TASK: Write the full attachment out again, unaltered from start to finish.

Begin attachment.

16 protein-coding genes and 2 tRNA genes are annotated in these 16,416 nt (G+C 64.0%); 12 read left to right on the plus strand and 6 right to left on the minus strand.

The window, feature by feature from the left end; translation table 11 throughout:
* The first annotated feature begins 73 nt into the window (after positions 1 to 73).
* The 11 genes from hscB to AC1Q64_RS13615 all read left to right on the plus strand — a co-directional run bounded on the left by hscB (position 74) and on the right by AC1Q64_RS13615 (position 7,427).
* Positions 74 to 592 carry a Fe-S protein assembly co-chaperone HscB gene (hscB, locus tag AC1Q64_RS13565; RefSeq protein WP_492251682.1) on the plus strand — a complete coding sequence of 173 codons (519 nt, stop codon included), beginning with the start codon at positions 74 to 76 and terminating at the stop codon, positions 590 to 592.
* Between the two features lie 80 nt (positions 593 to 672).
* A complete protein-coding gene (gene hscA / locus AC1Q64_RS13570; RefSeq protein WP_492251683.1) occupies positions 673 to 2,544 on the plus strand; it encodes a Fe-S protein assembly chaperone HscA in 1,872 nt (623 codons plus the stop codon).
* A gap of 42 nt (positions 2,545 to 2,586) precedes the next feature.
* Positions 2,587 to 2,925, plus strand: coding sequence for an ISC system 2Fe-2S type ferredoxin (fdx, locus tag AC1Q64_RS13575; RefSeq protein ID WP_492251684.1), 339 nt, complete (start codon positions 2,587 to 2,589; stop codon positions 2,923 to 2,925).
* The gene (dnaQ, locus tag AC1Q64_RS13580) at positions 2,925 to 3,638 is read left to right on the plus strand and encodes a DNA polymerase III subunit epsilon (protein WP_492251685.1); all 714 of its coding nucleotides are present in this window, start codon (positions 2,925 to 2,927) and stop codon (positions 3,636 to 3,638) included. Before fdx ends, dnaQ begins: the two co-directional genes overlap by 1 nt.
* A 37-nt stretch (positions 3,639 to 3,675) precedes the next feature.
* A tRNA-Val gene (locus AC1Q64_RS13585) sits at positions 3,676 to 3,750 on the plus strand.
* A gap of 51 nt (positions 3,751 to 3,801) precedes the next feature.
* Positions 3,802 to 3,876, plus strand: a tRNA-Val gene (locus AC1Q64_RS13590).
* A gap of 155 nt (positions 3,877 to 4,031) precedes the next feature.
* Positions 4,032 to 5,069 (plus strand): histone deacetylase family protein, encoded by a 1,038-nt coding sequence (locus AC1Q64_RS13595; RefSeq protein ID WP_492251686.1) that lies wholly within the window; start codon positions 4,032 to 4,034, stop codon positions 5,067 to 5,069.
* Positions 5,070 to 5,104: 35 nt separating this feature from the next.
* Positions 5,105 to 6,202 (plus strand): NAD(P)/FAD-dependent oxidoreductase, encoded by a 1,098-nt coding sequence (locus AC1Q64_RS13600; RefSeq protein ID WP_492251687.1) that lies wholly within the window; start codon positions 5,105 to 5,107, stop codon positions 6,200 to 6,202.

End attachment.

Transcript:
16 protein-coding genes and 2 tRNA genes are annotated in these 16,416 nt (G+C 64.0%); 12 read left to right on the plus strand and 6 right to left on the minus strand.

The window, feature by feature from the left end; translation table 11 throughout:
* The first annotated feature begins 73 nt into the window (after positions 1 to 73).
* The 11 genes from hscB to AC1Q64_RS13615 all read left to right on the plus strand — a co-directional run bounded on the left by hscB (position 74) and on the right by AC1Q64_RS13615 (position 7,427).
* Positions 74 to 592 carry a Fe-S protein assembly co-chaperone HscB gene (hscB, locus tag AC1Q64_RS13565; RefSeq protein WP_492251682.1) on the plus strand — a complete coding sequence of 173 codons (519 nt, stop codon included), beginning with the start codon at positions 74 to 76 and terminating at the stop codon, positions 590 to 592.
* Between the two features lie 80 nt (positions 593 to 672).
* A complete protein-coding gene (gene hscA / locus AC1Q64_RS13570; RefSeq protein WP_492251683.1) occupies positions 673 to 2,544 on the plus strand; it encodes a Fe-S protein assembly chaperone HscA in 1,872 nt (623 codons plus the stop codon).
* A gap of 42 nt (positions 2,545 to 2,586) precedes the next feature.
* Positions 2,587 to 2,925, plus strand: coding sequence for an ISC system 2Fe-2S type ferredoxin (fdx, locus tag AC1Q64_RS13575; RefSeq protein ID WP_492251684.1), 339 nt, complete (start codon positions 2,587 to 2,589; stop codon positions 2,923 to 2,925).
* The gene (dnaQ, locus tag AC1Q64_RS13580) at positions 2,925 to 3,638 is read left to right on the plus strand and encodes a DNA polymerase III subunit epsilon (protein WP_492251685.1); all 714 of its coding nucleotides are present in this window, start codon (positions 2,925 to 2,927) and stop codon (positions 3,636 to 3,638) included. Before fdx ends, dnaQ begins: the two co-directional genes overlap by 1 nt.
* A 37-nt stretch (positions 3,639 to 3,675) precedes the next feature.
* A tRNA-Val gene (locus AC1Q64_RS13585) sits at positions 3,676 to 3,750 on the plus strand.
* A gap of 51 nt (positions 3,751 to 3,801) precedes the next feature.
* Positions 3,802 to 3,876, plus strand: a tRNA-Val gene (locus AC1Q64_RS13590).
* A gap of 155 nt (positions 3,877 to 4,031) precedes the next feature.
* Positions 4,032 to 5,069 (plus strand): histone deacetylase family protein, encoded by a 1,038-nt coding sequence (locus AC1Q64_RS13595; RefSeq protein ID WP_492251686.1) that lies wholly within the window; start codon positions 4,032 to 4,034, stop codon positions 5,067 to 5,069.
* Positions 5,070 to 5,104: 35 nt separating this feature from the next.
* Positions 5,105 to 6,202 (plus strand): NAD(P)/FAD-dependent oxidoreductase, encoded by a 1,098-nt coding sequence (locus AC1Q64_RS13600; RefSeq protein ID WP_492251687.1) that lies wholly within the window; start codon positions 5,105 to 5,107, stop codon positions 6,200 to 6,202.